JC…. You can live free anytime you like, but you have no idea how. I have done it and found it has good and bad points, but at least i had the balls to try. You just want someone to do it for you.

    KP….. that just shows you to be an ignorant racist.

    Wolf…..close but his name wasn,t igbu

  10. SG Says:

    You’re not here to read others arguments or to really listen to someone else’s response your here to be angry
    Why not focus that energy in one of these countries and actually help instead of spending this energy tormenting others with your frustrations

  11. Drood Says:

    SG…….very enlightening

  12. Bobby Says:

    It does seem that people have ventured off the main ideas in the article. There is some truth in the progress needs destruction in technical terms where old machinery and processing systems are replaced with new and people are retrained in new tools and achieve better results with new technology. However at the moment we are seeing the good old classic gunboat diplomacy in Africa and the Arab world (to replicate the success of the East European Spring in the late 80’s). This “liberation” drive will open up the area to western products in order to offset their oil exports. Democracy will be delivered with capitalism whether they like it or not.

  13. The Wolf Says:

    Well worth a look


  14. shaun Says:

    Wow I see this site is really just for the bears, the suckers who wait and wait until everything is stable and looking dandy.. THEN, put all your money in the market. Short this, destruction that, sell, sell.. Can see a theme running here.. the world will come to an end, but definitely not while retail investors are in on the game.

  15. Chris Chalkley Says:

    This article ha a great start, but it took quite a leap to go from Creative Destruction to smaller governments. Ironic that a site that encourages buying gold and discourages borrowing to buy real estate would cheer the progress of Creative Destruction. If ever there was a product of ‘the old ways’ it is the value of gold. Yes we are in a gold bubble now, but it won’t last. Gold was an important permanent store of wealth in ancient agricultural economies. It still is in today’s third world economies. Gold has lost 95% of its value since the middle of the Industrial revolution. As an example, in the 1850s Melbourne had its first land sales. A block of land in what is today’s CBD cost five shillings, or about 3 ounces of sterling silver (a quarter of a Troy pound sterling), or about one third of an ounce of gold. Anyone who decided to keep gold and wait for the property collapse would now be able to afford a few weeks’ car parking in the CBD. The fiat currency hasn’t been so bad.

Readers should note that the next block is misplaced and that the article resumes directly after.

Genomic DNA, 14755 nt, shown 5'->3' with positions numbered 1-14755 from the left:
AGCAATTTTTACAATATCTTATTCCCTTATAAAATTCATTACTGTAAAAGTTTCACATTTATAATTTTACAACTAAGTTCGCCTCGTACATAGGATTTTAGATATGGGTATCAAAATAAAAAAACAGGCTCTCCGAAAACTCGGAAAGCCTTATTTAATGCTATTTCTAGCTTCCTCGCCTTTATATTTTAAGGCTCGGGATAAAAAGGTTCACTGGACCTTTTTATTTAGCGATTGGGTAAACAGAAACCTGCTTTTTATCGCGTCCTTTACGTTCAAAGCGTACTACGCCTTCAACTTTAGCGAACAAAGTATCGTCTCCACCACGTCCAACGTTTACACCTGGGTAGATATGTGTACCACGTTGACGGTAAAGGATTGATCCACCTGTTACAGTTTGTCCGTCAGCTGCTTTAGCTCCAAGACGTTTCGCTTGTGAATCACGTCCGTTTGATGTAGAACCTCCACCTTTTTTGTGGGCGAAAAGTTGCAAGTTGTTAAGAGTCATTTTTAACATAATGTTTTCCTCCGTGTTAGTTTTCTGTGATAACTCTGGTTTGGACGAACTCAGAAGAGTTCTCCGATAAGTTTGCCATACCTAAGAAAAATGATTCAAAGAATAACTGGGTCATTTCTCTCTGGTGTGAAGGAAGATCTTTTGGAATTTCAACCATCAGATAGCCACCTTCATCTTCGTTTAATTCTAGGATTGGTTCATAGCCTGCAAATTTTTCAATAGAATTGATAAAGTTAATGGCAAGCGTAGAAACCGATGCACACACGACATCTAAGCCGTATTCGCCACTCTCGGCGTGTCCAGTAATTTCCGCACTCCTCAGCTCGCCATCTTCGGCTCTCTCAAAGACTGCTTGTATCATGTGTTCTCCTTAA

16. Hans-Dieter von Senff Says:

    Laugh, if you want to, but communism could be just around the corner.

    In the 2008 Global financial crisis, caused by the United States of America, remember it was caused by Banks who got too greedy. These Banks were bailed out by the public purse, who assumed the debts run up by the private sector. The Private sector was given new money to proceed with the same
    nonsense, while the governments assumed the debts and the Taxpayer got the rough end of the pineapple.

    Assume for a second, that businesses in the near future, and it has happened before, can no longer make profits. Witout profit, workers, hence the Taxpayers get sacked, while the Government scratches around in order to raise the money to pay for the public debt it so willingly has assumed to bail out private investors in all kind of businesses. So, back to the printing presses to print the trillions of U.S. Dollars to pay the public debt…

    But, it is not only the United States, this time it will be the whole capitalist world that will be affected, markets will be protected by necessity,to hell with the level playing field, domoinated by a few countries who rely on exports, trade wars will start again in order to protect their markets. while the ordinary Tax payer, if he is still employed, will have to fork out more and more to subsidise the economic criminals who caused this in the first place. How long does one wait to the hip pocked nerve to react, before a Taxpayer notices, that he is being fleeced for the private sector by the government.
    A government that is seen to wage economic warfare against its own people will wait not long, before it is overthrown. Not by the ballot box, oh no, but by the anger and need of its own people to get rid of the representatives of private enterprise. How long, before a people will demand from the private sector, to return the money so freely given, to those, to whom it belongs.

    Remember, without profit private enterprise ceases to exist and government enterprises will be forced to fill the void. No private enterprise without profit.